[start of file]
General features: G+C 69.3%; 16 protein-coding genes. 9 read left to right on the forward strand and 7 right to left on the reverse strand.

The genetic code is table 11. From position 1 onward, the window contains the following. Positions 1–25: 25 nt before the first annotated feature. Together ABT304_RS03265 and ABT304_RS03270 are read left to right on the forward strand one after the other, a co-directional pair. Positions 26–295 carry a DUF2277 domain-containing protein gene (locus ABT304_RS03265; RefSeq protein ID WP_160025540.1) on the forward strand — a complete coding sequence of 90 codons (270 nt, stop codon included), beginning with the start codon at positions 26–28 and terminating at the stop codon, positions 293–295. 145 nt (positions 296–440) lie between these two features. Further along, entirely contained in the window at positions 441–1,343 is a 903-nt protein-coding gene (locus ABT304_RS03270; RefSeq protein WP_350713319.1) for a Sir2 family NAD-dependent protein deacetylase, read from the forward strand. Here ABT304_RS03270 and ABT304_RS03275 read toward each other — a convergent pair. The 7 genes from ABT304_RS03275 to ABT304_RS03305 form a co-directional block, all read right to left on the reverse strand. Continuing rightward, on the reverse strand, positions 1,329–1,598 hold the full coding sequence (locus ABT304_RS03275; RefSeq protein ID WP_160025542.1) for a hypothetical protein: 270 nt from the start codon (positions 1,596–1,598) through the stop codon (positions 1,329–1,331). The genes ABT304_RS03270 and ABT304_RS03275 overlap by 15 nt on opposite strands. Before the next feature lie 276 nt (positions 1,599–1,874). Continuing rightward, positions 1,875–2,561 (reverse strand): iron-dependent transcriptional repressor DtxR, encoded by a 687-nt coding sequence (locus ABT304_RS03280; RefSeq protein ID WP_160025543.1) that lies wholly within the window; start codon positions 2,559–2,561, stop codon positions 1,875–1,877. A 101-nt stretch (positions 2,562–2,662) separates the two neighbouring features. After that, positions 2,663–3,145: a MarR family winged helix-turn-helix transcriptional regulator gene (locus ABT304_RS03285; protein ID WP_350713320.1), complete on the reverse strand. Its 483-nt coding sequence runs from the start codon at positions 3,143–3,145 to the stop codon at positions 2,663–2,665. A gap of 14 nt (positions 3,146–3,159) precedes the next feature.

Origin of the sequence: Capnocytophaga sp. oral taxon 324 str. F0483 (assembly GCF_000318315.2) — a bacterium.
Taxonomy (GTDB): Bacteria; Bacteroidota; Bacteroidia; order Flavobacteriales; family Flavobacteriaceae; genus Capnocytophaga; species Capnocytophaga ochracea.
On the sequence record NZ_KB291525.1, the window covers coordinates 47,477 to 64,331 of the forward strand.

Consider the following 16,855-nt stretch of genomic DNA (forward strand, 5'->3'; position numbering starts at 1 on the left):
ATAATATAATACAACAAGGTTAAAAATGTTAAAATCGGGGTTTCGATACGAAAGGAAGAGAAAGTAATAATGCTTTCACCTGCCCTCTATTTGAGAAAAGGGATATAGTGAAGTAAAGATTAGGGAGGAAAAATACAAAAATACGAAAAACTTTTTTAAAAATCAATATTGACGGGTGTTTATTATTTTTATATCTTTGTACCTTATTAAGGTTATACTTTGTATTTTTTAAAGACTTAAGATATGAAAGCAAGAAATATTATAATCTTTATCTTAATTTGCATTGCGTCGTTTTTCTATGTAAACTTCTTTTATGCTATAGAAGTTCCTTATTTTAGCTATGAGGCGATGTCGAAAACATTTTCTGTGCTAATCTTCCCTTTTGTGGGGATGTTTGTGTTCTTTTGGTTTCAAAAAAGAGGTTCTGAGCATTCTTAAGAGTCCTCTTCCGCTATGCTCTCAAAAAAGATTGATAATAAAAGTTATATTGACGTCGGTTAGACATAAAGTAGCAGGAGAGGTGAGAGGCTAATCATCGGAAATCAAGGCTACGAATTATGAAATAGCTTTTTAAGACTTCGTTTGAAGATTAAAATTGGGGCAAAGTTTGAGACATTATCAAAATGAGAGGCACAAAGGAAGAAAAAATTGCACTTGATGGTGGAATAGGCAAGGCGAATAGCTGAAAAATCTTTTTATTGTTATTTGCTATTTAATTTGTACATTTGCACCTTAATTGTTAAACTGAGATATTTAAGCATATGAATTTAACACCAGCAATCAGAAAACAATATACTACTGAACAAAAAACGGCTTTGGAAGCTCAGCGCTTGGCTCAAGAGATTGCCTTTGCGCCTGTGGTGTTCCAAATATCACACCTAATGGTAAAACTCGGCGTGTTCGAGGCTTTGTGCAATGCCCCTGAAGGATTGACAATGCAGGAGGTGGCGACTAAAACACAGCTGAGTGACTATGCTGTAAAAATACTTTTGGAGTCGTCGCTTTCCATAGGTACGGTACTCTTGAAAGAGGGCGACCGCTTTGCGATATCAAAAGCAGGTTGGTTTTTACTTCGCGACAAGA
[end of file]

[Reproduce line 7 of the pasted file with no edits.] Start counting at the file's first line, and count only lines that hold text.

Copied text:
ATAATATAATACAACAAGGTTAAAAATGTTAAAATCGGGGTTTCGATACGAAAGGAAGAGAAAGTAATAATGCTTTCACCTGCCCTCTATTTGAGAAAAGGGATATAGTGAAGTAAAGATTAGGGAGGAAAAATACAAAAATACGAAAAACTTTTTTAAAAATCAATATTGACGGGTGTTTATTATTTTTATATCTTTGTACCTTATTAAGGTTATACTTTGTATTTTTTAAAGACTTAAGATATGAAAGCAAGAAATATTATAATCTTTATCTTAATTTGCATTGCGTCGTTTTTCTATGTAAACTTCTTTTATGCTATAGAAGTTCCTTATTTTAGCTATGAGGCGATGTCGAAAACATTTTCTGTGCTAATCTTCCCTTTTGTGGGGATGTTTGTGTTCTTTTGGTTTCAAAAAAGAGGTTCTGAGCATTCTTAAGAGTCCTCTTCCGCTATGCTCTCAAAAAAGATTGATAATAAAAGTTATATTGACGTCGGTTAGACATAAAGTAGCAGGAGAGGTGAGAGGCTAATCATCGGAAATCAAGGCTACGAATTATGAAATAGCTTTTTAAGACTTCGTTTGAAGATTAAAATTGGGGCAAAGTTTGAGACATTATCAAAATGAGAGGCACAAAGGAAGAAAAAATTGCACTTGATGGTGGAATAGGCAAGGCGAATAGCTGAAAAATCTTTTTATTGTTATTTGCTATTTAATTTGTACATTTGCACCTTAATTGTTAAACTGAGATATTTAAGCATATGAATTTAACACCAGCAATCAGAAAACAATATACTACTGAACAAAAAACGGCTTTGGAAGCTCAGCGCTTGGCTCAAGAGATTGCCTTTGCGCCTGTGGTGTTCCAAATATCACACCTAATGGTAAAACTCGGCGTGTTCGAGGCTTTGTGCAATGCCCCTGAAGGATTGACAATGCAGGAGGTGGCGACTAAAACACAGCTGAGTGACTATGCTGTAAAAATACTTTTGGAGTCGTCGCTTTCCATAGGTACGGTACTCTTGAAAGAGGGCGACCGCTTTGCGATATCAAAAGCAGGTTGGTTTTTACTTCGCGACAAGA